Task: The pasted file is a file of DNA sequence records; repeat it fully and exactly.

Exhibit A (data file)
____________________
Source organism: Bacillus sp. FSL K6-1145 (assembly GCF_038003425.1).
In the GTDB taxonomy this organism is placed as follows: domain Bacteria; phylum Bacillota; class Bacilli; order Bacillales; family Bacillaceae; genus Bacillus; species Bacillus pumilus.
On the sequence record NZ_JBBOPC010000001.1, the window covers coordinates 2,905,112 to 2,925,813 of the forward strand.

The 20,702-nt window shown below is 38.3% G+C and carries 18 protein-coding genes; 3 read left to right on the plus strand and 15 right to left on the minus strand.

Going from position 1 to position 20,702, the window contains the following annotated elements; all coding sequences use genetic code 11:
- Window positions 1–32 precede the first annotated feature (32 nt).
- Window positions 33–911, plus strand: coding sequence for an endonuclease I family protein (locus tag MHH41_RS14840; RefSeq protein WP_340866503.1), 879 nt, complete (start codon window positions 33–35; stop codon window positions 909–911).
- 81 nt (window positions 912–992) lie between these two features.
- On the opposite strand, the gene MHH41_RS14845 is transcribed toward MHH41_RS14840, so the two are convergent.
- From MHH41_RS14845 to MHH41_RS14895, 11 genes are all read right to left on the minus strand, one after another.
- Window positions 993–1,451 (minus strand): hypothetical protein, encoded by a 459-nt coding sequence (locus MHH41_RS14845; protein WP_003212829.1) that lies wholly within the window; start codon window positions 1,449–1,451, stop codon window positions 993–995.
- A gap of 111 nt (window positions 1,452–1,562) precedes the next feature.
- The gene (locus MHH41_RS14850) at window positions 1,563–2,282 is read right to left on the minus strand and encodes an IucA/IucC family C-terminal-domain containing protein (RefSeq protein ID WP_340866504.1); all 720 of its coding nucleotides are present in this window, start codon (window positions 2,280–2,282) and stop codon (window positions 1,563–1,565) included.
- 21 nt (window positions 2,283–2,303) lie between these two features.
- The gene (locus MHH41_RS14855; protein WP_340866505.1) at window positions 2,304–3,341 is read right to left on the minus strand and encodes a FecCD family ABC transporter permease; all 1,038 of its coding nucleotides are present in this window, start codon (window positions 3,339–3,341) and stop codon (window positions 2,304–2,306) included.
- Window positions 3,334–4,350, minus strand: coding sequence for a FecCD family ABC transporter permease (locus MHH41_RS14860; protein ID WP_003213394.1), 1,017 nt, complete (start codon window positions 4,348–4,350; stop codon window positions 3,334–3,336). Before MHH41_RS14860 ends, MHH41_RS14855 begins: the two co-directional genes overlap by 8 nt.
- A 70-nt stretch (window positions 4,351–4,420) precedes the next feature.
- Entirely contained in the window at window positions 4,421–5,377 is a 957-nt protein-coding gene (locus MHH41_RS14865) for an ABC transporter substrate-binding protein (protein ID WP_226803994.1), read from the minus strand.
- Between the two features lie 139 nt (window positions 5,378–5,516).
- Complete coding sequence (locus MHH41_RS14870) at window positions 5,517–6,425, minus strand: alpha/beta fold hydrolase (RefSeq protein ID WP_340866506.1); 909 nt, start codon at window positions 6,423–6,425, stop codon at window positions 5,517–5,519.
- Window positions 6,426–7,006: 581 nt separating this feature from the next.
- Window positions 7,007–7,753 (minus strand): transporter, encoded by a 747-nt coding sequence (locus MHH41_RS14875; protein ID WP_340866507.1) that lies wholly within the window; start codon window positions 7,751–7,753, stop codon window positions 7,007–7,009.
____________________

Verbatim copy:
Source organism: Bacillus sp. FSL K6-1145 (assembly GCF_038003425.1).
In the GTDB taxonomy this organism is placed as follows: domain Bacteria; phylum Bacillota; class Bacilli; order Bacillales; family Bacillaceae; genus Bacillus; species Bacillus pumilus.
On the sequence record NZ_JBBOPC010000001.1, the window covers coordinates 2,905,112 to 2,925,813 of the forward strand.

The 20,702-nt window shown below is 38.3% G+C and carries 18 protein-coding genes; 3 read left to right on the plus strand and 15 right to left on the minus strand.

Going from position 1 to position 20,702, the window contains the following annotated elements; all coding sequences use genetic code 11:
- Window positions 1–32 precede the first annotated feature (32 nt).
- Window positions 33–911, plus strand: coding sequence for an endonuclease I family protein (locus tag MHH41_RS14840; RefSeq protein WP_340866503.1), 879 nt, complete (start codon window positions 33–35; stop codon window positions 909–911).
- 81 nt (window positions 912–992) lie between these two features.
- On the opposite strand, the gene MHH41_RS14845 is transcribed toward MHH41_RS14840, so the two are convergent.
- From MHH41_RS14845 to MHH41_RS14895, 11 genes are all read right to left on the minus strand, one after another.
- Window positions 993–1,451 (minus strand): hypothetical protein, encoded by a 459-nt coding sequence (locus MHH41_RS14845; protein WP_003212829.1) that lies wholly within the window; start codon window positions 1,449–1,451, stop codon window positions 993–995.
- A gap of 111 nt (window positions 1,452–1,562) precedes the next feature.
- The gene (locus MHH41_RS14850) at window positions 1,563–2,282 is read right to left on the minus strand and encodes an IucA/IucC family C-terminal-domain containing protein (RefSeq protein ID WP_340866504.1); all 720 of its coding nucleotides are present in this window, start codon (window positions 2,280–2,282) and stop codon (window positions 1,563–1,565) included.
- 21 nt (window positions 2,283–2,303) lie between these two features.
- The gene (locus MHH41_RS14855; protein WP_340866505.1) at window positions 2,304–3,341 is read right to left on the minus strand and encodes a FecCD family ABC transporter permease; all 1,038 of its coding nucleotides are present in this window, start codon (window positions 3,339–3,341) and stop codon (window positions 2,304–2,306) included.
- Window positions 3,334–4,350, minus strand: coding sequence for a FecCD family ABC transporter permease (locus MHH41_RS14860; protein ID WP_003213394.1), 1,017 nt, complete (start codon window positions 4,348–4,350; stop codon window positions 3,334–3,336). Before MHH41_RS14860 ends, MHH41_RS14855 begins: the two co-directional genes overlap by 8 nt.
- A 70-nt stretch (window positions 4,351–4,420) precedes the next feature.
- Entirely contained in the window at window positions 4,421–5,377 is a 957-nt protein-coding gene (locus MHH41_RS14865) for an ABC transporter substrate-binding protein (protein ID WP_226803994.1), read from the minus strand.
- Between the two features lie 139 nt (window positions 5,378–5,516).
- Complete coding sequence (locus MHH41_RS14870) at window positions 5,517–6,425, minus strand: alpha/beta fold hydrolase (RefSeq protein ID WP_340866506.1); 909 nt, start codon at window positions 6,423–6,425, stop codon at window positions 5,517–5,519.
- Window positions 6,426–7,006: 581 nt separating this feature from the next.
- Window positions 7,007–7,753 (minus strand): transporter, encoded by a 747-nt coding sequence (locus MHH41_RS14875; protein ID WP_340866507.1) that lies wholly within the window; start codon window positions 7,751–7,753, stop codon window positions 7,007–7,009.